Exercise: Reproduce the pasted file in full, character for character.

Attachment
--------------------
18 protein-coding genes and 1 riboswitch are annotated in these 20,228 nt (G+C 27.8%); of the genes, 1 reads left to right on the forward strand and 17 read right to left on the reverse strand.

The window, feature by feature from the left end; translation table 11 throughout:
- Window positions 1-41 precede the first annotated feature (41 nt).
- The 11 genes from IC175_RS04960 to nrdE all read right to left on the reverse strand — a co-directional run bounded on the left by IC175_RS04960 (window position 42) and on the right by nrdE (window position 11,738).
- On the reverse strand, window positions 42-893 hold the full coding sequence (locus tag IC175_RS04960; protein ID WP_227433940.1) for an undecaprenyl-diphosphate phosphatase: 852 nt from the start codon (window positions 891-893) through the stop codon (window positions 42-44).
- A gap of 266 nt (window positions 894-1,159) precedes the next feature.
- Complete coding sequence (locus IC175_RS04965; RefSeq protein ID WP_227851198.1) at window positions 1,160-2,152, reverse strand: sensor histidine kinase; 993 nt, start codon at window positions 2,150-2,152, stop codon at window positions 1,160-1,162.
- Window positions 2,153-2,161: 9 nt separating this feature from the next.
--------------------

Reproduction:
18 protein-coding genes and 1 riboswitch are annotated in these 20,228 nt (G+C 27.8%); of the genes, 1 reads left to right on the forward strand and 17 read right to left on the reverse strand.

The window, feature by feature from the left end; translation table 11 throughout:
- Window positions 1-41 precede the first annotated feature (41 nt).
- The 11 genes from IC175_RS04960 to nrdE all read right to left on the reverse strand — a co-directional run bounded on the left by IC175_RS04960 (window position 42) and on the right by nrdE (window position 11,738).
- On the reverse strand, window positions 42-893 hold the full coding sequence (locus tag IC175_RS04960; protein ID WP_227433940.1) for an undecaprenyl-diphosphate phosphatase: 852 nt from the start codon (window positions 891-893) through the stop codon (window positions 42-44).
- A gap of 266 nt (window positions 894-1,159) precedes the next feature.
- Complete coding sequence (locus IC175_RS04965; RefSeq protein ID WP_227851198.1) at window positions 1,160-2,152, reverse strand: sensor histidine kinase; 993 nt, start codon at window positions 2,150-2,152, stop codon at window positions 1,160-1,162.
- Window positions 2,153-2,161: 9 nt separating this feature from the next.